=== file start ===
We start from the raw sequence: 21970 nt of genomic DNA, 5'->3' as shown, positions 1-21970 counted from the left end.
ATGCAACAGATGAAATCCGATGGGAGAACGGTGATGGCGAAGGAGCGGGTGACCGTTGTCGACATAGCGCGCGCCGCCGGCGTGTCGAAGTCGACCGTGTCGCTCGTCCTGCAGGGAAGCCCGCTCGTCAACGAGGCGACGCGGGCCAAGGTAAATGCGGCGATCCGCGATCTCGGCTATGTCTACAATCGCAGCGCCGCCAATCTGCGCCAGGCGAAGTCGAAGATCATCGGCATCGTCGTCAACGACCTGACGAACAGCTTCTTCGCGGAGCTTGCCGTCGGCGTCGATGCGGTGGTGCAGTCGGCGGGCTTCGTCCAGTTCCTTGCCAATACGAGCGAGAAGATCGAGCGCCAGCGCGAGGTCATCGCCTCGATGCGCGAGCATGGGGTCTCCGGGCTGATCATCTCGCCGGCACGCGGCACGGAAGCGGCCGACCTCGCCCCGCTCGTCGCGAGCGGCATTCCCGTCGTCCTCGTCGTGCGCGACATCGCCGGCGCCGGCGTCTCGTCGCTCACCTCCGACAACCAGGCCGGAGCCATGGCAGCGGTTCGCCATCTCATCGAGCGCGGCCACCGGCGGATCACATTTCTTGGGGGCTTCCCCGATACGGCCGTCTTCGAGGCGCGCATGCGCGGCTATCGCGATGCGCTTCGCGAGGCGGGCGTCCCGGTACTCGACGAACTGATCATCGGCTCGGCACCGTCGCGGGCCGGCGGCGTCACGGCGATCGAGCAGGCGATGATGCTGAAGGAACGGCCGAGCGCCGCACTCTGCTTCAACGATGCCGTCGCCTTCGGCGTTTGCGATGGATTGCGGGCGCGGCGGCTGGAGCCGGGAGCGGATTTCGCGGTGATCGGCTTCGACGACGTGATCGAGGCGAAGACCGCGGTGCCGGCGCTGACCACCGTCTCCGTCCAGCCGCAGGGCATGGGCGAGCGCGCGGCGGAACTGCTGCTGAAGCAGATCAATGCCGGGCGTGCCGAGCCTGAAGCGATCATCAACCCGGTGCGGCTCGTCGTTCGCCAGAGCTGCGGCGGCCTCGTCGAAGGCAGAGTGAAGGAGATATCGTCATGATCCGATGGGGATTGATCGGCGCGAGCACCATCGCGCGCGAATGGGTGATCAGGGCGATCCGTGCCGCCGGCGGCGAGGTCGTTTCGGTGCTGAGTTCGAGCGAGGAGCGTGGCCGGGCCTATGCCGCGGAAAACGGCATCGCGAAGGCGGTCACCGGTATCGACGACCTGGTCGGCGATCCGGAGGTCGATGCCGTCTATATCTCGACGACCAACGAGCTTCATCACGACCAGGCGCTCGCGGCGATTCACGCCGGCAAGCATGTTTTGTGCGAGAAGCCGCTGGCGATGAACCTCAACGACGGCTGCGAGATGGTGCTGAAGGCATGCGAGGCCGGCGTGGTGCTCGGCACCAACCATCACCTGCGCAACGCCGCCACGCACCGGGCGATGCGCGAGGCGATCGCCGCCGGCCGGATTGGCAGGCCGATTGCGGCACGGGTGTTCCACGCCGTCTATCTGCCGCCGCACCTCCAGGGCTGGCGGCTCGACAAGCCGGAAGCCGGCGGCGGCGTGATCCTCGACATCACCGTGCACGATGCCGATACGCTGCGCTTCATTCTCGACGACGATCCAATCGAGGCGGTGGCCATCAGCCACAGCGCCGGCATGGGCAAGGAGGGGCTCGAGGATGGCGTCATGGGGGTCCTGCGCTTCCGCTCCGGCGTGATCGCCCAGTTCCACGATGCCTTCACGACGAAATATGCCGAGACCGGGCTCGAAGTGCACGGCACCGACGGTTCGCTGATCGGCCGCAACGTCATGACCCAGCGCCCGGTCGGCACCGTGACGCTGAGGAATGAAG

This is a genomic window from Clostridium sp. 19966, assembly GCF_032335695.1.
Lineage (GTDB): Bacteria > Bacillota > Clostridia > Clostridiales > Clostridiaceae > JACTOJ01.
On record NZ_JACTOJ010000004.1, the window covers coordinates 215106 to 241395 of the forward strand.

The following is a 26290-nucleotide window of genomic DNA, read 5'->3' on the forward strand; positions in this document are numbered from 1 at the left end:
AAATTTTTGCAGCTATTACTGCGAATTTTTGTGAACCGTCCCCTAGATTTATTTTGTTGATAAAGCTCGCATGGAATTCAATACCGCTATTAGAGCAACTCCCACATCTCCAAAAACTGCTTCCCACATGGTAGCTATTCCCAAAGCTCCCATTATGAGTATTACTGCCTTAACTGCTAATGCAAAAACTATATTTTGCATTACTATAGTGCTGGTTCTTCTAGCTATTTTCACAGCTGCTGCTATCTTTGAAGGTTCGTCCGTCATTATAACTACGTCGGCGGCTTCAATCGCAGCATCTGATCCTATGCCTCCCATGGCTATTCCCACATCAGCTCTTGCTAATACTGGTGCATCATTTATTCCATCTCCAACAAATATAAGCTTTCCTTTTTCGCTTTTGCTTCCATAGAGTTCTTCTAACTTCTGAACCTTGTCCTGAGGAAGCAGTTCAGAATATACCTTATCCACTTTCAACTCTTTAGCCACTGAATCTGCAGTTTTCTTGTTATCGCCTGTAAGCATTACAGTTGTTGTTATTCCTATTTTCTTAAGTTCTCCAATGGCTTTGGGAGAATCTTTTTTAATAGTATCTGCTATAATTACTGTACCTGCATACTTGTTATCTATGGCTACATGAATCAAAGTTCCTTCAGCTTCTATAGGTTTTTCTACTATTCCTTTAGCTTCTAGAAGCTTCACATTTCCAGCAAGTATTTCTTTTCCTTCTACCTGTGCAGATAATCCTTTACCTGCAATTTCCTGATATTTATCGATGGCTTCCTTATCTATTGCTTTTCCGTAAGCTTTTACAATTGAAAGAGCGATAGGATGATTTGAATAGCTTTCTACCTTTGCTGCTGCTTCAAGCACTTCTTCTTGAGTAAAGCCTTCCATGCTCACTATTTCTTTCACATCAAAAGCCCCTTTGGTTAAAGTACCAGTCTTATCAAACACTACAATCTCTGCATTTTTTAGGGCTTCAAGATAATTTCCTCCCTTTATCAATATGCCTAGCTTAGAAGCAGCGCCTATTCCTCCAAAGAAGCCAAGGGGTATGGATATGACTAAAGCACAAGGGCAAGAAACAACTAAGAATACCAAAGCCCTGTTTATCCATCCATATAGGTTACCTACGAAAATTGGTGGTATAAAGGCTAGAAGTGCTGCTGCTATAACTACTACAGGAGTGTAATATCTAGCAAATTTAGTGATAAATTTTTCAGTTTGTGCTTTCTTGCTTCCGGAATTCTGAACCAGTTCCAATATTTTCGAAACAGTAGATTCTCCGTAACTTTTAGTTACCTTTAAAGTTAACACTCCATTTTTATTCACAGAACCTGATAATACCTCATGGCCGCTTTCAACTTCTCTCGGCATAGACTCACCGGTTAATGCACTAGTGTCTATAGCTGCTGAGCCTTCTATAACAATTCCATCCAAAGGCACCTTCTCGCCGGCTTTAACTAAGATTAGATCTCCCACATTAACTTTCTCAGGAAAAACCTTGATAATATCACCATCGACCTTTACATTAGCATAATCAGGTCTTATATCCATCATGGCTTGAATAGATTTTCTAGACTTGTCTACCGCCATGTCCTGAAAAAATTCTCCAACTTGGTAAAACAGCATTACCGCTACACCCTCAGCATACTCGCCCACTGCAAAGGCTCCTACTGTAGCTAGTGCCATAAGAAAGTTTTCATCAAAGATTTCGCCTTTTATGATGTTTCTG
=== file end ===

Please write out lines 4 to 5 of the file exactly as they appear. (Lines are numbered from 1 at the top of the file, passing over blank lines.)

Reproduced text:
Lineage (GTDB): Bacteria > Bacillota > Clostridia > Clostridiales > Clostridiaceae > JACTOJ01.
On record NZ_JACTOJ010000004.1, the window covers coordinates 215106 to 241395 of the forward strand.